When our slaves were come to the seaside, our canoes were ready to carry them off to the longboat if the sea permitted, and she conveyed them aboard ship, where the men were all put in irons, two and two shackled together, to prevent their mutiny or swimming ashore. The negroes are so wilful and loathe to leave their own country that they have often leapt out of canoes, boats and ships into the sea, and kept underwater till they drowned, to avoid being taken up and saved … they having a more dreadful apprehension of Barbados than we of hell …
Across the Atlantic
The average slaving voyage from the West African coast to the Caribbean or the Americas took six to eight weeks. The new terrors experienced by the enslaved people and the inhuman discipline that accompanied this – ships’ crews, outnumbered 10 to 1 by their captives, resorted to the use of iron muzzles and whips to exert control – would be a foretaste of the misery that awaited the Africans on the other side of the Atlantic.
Languishing below decks in the slave hold were people thrown together from very different societies, languages and cultures, some of whom had recently been at war with each other.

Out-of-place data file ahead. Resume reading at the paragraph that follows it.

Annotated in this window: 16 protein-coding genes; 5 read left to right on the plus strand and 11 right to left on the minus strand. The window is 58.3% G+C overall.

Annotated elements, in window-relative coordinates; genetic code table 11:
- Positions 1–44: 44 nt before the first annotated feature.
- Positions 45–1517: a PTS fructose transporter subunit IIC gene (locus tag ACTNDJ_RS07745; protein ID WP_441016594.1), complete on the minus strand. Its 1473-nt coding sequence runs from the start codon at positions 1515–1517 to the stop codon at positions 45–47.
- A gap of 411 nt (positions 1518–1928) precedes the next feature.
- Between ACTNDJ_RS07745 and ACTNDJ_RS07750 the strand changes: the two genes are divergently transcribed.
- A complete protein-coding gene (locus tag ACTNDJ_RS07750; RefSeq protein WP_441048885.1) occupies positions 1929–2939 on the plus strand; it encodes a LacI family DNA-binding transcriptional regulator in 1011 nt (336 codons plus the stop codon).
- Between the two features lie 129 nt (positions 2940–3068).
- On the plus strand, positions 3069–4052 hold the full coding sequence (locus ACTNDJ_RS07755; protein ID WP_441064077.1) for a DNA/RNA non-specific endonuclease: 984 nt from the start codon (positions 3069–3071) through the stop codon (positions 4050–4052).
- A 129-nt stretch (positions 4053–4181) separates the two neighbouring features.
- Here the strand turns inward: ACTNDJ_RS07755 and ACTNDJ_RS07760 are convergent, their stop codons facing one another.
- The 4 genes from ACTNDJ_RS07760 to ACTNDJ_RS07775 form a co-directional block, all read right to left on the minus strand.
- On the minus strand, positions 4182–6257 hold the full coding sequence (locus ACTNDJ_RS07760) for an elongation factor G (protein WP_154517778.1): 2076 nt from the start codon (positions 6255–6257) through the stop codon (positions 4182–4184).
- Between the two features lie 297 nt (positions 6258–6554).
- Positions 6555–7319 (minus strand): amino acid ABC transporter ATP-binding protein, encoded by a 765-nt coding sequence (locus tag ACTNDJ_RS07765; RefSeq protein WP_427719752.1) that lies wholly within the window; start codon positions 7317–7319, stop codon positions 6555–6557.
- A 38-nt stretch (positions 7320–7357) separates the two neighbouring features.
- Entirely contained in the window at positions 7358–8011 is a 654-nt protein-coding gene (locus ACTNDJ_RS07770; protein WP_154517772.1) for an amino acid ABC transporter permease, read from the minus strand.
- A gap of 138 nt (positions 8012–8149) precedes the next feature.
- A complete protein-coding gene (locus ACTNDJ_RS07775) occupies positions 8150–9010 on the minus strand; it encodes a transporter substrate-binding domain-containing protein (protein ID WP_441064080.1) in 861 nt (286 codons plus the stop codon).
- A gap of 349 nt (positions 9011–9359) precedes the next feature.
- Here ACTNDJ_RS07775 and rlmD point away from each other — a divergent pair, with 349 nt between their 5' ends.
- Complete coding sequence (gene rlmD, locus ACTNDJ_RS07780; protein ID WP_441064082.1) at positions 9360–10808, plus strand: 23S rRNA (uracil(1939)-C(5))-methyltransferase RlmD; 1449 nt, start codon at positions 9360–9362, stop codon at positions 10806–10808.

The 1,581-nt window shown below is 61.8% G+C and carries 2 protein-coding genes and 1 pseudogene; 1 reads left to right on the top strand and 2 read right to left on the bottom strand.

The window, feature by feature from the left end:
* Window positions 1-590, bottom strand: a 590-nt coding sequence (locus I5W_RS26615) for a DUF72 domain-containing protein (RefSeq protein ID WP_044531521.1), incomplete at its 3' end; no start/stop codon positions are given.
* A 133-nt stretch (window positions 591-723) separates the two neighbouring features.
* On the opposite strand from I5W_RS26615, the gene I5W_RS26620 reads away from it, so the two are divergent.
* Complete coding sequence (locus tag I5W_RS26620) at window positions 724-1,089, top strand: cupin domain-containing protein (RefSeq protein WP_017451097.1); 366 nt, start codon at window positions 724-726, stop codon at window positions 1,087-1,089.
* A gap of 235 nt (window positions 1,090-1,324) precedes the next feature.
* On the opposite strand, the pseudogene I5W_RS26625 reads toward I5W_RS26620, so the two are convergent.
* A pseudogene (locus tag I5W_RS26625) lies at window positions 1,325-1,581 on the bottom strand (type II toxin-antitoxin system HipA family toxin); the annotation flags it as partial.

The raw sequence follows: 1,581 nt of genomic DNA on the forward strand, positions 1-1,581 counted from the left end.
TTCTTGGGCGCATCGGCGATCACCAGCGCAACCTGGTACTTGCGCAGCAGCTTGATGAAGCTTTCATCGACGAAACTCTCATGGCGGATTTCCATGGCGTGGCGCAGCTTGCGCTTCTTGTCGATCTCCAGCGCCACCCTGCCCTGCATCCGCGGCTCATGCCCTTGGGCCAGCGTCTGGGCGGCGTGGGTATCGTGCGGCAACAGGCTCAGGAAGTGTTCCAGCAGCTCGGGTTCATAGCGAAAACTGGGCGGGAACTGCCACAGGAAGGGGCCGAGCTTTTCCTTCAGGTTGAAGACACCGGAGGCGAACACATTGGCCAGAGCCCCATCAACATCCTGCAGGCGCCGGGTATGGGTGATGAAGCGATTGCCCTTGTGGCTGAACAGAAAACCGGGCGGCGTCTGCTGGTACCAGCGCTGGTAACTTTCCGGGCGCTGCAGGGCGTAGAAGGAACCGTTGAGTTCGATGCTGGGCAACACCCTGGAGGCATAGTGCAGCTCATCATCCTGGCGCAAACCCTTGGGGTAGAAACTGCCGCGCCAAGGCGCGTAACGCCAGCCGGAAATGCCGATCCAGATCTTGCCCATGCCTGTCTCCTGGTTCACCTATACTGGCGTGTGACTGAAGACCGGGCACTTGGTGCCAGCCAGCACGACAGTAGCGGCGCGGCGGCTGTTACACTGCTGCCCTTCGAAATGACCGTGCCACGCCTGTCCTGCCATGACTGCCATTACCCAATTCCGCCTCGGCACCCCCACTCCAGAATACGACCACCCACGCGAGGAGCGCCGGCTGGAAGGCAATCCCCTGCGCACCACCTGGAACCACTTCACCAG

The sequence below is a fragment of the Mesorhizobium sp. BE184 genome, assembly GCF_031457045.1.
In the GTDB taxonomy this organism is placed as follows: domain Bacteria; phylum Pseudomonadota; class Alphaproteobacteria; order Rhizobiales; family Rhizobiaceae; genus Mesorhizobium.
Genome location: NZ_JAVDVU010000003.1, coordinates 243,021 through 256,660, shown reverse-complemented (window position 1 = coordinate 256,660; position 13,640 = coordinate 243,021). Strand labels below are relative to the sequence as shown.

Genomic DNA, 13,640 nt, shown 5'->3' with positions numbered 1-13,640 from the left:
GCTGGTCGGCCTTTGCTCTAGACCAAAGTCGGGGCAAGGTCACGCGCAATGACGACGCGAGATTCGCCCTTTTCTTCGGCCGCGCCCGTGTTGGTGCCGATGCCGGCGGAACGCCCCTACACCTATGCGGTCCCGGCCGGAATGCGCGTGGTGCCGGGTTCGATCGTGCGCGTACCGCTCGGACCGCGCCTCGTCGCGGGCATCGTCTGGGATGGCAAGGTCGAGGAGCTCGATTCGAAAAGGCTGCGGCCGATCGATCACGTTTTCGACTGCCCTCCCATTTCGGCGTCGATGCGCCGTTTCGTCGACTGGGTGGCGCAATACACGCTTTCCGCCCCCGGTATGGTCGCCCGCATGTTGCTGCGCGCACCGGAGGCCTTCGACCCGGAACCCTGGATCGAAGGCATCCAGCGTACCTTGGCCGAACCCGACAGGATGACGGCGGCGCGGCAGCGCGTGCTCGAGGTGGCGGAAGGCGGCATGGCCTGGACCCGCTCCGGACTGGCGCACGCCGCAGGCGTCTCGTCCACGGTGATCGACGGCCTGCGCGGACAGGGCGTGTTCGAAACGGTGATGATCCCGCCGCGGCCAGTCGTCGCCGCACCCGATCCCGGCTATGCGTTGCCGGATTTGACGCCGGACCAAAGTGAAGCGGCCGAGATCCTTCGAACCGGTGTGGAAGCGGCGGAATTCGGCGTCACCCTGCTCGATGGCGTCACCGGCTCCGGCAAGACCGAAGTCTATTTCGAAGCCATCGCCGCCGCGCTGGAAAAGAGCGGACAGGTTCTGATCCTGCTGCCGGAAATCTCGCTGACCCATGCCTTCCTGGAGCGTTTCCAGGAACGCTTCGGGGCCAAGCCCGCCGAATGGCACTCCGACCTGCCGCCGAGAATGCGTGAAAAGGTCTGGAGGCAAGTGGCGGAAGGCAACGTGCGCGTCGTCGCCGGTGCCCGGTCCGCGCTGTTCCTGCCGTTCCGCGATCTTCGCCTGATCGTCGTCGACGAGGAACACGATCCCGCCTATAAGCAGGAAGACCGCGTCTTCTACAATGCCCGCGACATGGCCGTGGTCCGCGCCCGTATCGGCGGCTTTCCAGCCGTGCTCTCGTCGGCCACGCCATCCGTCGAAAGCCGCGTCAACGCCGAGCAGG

They were chained together on two tiers of shelves with less than 1 metre (330 cm) in which to sit up in – in fact, the shelves of many cargo holds measured less than 0.45m (1.5ft) in height. Male slaves were usually shackled together at the foot. In theory, each man was allotted a space of 1.8m (6ft) by 0.4m (1ft 4in) and each woman 1.5m (5ft) by 0.4m (1ft 4in). Girls were granted an area 1.4m (4ft 6in) by 0.3m (1ft). Men were quartered separately from the women and children. This separation and the levels of violence and aggression aboard slave ships made acts of physical and sexual abuse by the sailors a feature of all voyages.